Southern Utah hiking backpacking

A backpacker in The Narrows in Zion National Park.

The Best Guide to Backpacking the Zion Narrows

By Michael Lanza

The sound of rushing water increased in volume and the canyon walls pressed in close and reached toward the sliver of sky overhead as we walked downstream in the calf-deep North Fork of the Virgin River in The Narrows of Zion National Park. Turning a bend in the canyon, we came upon one of the most incongruous sights in the desert: a waterfall pouring from cracks in the canyon’s sandstone wall. Known as Big Spring, this oasis of cascading water and a hanging garden clinging to a redrock cliff is just one of the many wonders awaiting backpackers in Zion’s Narrows.

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A hiker on Half Dome's cable route in Yosemite National Park.

Extreme Hiking: America’s Best Hard Dayhikes

By Michael Lanza

Imagine this: You’re heading out on a long, beautiful hike deep in the backcountry, but instead of a full backpack, you carry a light daypack. You’ve avoided hassles with getting a backcountry permit and there’s no camp to set up and pack up. I love backpacking—and I do it a lot. But sometimes, I prefer to knock off a weekend-length—or longer—hike in one big day.

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A backpacker at a waterfall on the Deer Creek Trail in the Grand Canyon.

The 10 Best Backpacking Trips in the Southwest

By Michael Lanza

We all love the majesty of mountains. But the vividly colored, sometimes bizarre, occasionally incomprehensible geology of the Southwest canyon country enchants and inspires us in ways that words can only begin to describe. And while you will find very worthy dayhikes and even roadside eye candy in classic parks like Grand Canyon, Zion, and Canyonlands, you really have to put on a backpack and probe more deeply into those parks—and other canyon-country gems you may not know much about—to get a full sense of the scale, details, and hidden mysteries of these mystical landscapes.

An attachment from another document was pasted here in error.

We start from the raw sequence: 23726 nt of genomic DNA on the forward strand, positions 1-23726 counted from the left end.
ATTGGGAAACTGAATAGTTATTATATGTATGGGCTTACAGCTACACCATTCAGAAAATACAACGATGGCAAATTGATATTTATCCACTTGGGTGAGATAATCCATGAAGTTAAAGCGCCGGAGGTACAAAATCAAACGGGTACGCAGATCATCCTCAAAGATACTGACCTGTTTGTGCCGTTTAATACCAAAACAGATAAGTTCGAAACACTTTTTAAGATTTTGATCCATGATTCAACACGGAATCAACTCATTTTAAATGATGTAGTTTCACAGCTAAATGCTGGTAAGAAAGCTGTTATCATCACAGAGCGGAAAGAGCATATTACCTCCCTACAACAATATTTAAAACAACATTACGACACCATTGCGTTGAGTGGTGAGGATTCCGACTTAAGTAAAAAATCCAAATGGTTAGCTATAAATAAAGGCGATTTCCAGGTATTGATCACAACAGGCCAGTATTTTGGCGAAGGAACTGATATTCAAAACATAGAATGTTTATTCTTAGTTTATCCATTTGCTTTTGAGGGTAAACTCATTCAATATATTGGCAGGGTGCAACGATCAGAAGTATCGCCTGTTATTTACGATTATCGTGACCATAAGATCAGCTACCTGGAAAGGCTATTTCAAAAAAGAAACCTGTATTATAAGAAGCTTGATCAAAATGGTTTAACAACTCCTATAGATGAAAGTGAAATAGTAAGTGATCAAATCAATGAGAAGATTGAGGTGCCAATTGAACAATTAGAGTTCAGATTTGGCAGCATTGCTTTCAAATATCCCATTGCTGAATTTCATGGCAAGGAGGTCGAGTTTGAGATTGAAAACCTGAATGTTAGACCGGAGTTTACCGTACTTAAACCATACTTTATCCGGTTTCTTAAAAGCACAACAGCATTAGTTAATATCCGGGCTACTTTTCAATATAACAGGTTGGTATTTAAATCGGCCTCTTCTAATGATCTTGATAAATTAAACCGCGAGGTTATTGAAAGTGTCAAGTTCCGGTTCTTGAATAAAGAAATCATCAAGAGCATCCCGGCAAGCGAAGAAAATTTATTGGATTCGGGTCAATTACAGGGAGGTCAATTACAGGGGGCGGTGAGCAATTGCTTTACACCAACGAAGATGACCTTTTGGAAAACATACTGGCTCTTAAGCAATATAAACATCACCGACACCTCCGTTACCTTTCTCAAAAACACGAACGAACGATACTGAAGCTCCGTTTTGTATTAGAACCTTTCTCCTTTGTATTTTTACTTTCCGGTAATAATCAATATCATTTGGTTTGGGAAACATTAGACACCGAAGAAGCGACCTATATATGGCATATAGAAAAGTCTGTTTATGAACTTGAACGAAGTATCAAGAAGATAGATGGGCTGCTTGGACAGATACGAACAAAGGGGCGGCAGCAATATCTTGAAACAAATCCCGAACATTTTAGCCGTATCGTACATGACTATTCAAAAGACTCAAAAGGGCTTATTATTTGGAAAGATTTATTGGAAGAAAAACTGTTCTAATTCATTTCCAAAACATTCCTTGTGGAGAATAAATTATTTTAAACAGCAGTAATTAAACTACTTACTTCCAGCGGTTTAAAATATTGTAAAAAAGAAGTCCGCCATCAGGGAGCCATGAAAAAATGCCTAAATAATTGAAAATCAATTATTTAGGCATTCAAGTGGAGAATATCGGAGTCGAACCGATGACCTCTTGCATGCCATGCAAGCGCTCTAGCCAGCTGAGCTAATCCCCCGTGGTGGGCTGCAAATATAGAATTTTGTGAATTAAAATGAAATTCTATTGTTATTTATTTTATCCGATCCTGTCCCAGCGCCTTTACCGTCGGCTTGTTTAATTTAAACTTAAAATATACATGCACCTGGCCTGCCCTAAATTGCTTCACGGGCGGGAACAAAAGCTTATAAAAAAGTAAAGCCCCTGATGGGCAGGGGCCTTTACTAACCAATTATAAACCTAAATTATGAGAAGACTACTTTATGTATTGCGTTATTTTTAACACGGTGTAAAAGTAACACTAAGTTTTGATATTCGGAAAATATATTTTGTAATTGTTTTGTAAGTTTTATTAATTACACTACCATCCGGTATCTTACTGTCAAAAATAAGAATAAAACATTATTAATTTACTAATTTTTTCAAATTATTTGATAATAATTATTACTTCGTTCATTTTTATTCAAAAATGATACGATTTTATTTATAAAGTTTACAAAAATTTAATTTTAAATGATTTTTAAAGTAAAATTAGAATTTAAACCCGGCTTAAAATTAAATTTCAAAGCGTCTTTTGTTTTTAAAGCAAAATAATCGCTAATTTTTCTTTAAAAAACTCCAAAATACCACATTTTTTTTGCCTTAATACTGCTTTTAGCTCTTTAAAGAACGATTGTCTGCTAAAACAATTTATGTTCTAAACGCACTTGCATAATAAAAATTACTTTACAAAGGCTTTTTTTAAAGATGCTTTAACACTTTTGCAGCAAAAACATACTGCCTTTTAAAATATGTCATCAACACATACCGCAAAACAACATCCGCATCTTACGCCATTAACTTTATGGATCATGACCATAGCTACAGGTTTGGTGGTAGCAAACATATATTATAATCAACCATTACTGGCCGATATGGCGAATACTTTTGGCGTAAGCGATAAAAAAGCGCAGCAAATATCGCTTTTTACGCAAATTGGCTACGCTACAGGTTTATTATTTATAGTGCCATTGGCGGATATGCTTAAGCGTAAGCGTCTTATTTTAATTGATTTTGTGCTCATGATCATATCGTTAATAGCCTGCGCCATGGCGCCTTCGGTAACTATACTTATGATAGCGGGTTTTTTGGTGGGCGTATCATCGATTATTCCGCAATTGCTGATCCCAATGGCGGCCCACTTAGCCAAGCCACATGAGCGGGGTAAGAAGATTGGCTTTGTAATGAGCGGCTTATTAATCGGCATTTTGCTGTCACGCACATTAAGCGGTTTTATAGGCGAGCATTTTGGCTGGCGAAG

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A young boy hiking through Peek-a-Boo Gulch in the Grand Staircase-Escalante National Monument, Utah.

Video: Hiking Utah’s Slot Canyons Peek-A-Boo and Spooky Gulch

By Michael Lanza

Send four kids age 10 to 12 through a tight slot canyon where they have to pull themselves over short pour-offs, duck through natural arches, and twist and contort their bodies to squeeze between wildly curved walls that frequently narrow to just inches wide, and they hardly stop gushing about it. “Wow, this is so cool!” “That’s amazing!” “Awesome!” We heard a lot of that when my friend Justin Hayes and I hiked Peek-a-Boo Gulch and Spooky Gulch in southern Utah’s Grand Staircase-Escalante National Monument with our kids. Watch this video and you’ll see why.

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A backpacker above Liberty Lake on the Ruby Crest Trail in Nevada's Ruby Mountains.

The 24 Nicest Backcountry Campsites I’ve Hiked Past

By Michael Lanza It is one of those unfortunate inevitabilities of life, like death and taxes: Occasionally on backpacking trips you will hike past one of the most sublime patches of wilderness real estate you have ever laid eyes on, a spot so idyllic you can already see your tent pitched there and you standing outside it, warm mug in …

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